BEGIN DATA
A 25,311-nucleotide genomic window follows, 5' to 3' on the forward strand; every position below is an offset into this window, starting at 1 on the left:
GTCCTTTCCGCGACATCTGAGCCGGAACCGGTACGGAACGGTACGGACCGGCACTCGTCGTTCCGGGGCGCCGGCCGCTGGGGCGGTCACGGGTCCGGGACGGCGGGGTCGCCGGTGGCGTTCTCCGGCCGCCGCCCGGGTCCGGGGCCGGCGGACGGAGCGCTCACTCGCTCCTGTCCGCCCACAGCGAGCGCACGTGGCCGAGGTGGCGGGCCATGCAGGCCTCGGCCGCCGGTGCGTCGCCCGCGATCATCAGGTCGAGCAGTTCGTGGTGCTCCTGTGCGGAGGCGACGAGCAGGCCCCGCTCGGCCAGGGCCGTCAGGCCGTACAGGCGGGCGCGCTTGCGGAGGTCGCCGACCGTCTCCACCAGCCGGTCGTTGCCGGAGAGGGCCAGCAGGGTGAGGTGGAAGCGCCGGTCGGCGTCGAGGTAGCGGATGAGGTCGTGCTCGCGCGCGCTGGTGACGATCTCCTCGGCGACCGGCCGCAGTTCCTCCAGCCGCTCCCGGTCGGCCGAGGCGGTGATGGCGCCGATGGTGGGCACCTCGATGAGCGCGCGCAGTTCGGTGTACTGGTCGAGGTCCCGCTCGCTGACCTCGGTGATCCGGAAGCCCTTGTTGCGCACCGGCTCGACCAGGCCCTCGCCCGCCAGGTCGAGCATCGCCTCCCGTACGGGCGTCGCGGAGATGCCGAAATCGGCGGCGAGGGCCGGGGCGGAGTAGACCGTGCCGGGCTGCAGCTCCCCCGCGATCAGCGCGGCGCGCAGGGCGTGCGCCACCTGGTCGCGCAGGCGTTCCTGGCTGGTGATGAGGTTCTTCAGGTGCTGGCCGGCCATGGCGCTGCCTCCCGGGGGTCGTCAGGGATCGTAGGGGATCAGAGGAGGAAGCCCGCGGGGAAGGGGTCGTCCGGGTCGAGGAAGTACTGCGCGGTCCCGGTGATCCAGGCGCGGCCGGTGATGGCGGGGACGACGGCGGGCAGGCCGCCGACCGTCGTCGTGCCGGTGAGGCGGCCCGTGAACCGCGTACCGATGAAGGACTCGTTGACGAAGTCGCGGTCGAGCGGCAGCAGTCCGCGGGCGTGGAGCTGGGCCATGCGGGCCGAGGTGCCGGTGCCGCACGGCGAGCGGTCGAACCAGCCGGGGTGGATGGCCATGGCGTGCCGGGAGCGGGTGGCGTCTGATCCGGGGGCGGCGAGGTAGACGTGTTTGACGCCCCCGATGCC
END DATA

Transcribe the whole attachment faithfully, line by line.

A 25,311-nucleotide genomic window follows, 5' to 3' on the forward strand; every position below is an offset into this window, starting at 1 on the left:
GTCCTTTCCGCGACATCTGAGCCGGAACCGGTACGGAACGGTACGGACCGGCACTCGTCGTTCCGGGGCGCCGGCCGCTGGGGCGGTCACGGGTCCGGGACGGCGGGGTCGCCGGTGGCGTTCTCCGGCCGCCGCCCGGGTCCGGGGCCGGCGGACGGAGCGCTCACTCGCTCCTGTCCGCCCACAGCGAGCGCACGTGGCCGAGGTGGCGGGCCATGCAGGCCTCGGCCGCCGGTGCGTCGCCCGCGATCATCAGGTCGAGCAGTTCGTGGTGCTCCTGTGCGGAGGCGACGAGCAGGCCCCGCTCGGCCAGGGCCGTCAGGCCGTACAGGCGGGCGCGCTTGCGGAGGTCGCCGACCGTCTCCACCAGCCGGTCGTTGCCGGAGAGGGCCAGCAGGGTGAGGTGGAAGCGCCGGTCGGCGTCGAGGTAGCGGATGAGGTCGTGCTCGCGCGCGCTGGTGACGATCTCCTCGGCGACCGGCCGCAGTTCCTCCAGCCGCTCCCGGTCGGCCGAGGCGGTGATGGCGCCGATGGTGGGCACCTCGATGAGCGCGCGCAGTTCGGTGTACTGGTCGAGGTCCCGCTCGCTGACCTCGGTGATCCGGAAGCCCTTGTTGCGCACCGGCTCGACCAGGCCCTCGCCCGCCAGGTCGAGCATCGCCTCCCGTACGGGCGTCGCGGAGATGCCGAAATCGGCGGCGAGGGCCGGGGCGGAGTAGACCGTGCCGGGCTGCAGCTCCCCCGCGATCAGCGCGGCGCGCAGGGCGTGCGCCACCTGGTCGCGCAGGCGTTCCTGGCTGGTGATGAGGTTCTTCAGGTGCTGGCCGGCCATGGCGCTGCCTCCCGGGGGTCGTCAGGGATCGTAGGGGATCAGAGGAGGAAGCCCGCGGGGAAGGGGTCGTCCGGGTCGAGGAAGTACTGCGCGGTCCCGGTGATCCAGGCGCGGCCGGTGATGGCGGGGACGACGGCGGGCAGGCCGCCGACCGTCGTCGTGCCGGTGAGGCGGCCCGTGAACCGCGTACCGATGAAGGACTCGTTGACGAAGTCGCGGTCGAGCGGCAGCAGTCCGCGGGCGTGGAGCTGGGCCATGCGGGCCGAGGTGCCGGTGCCGCACGGCGAGCGGTCGAACCAGCCGGGGTGGATGGCCATGGCGTGCCGGGAGCGGGTGGCGTCTGATCCGGGGGCGGCGAGGTAGACGTGTTTGACGCCCCCGATGCC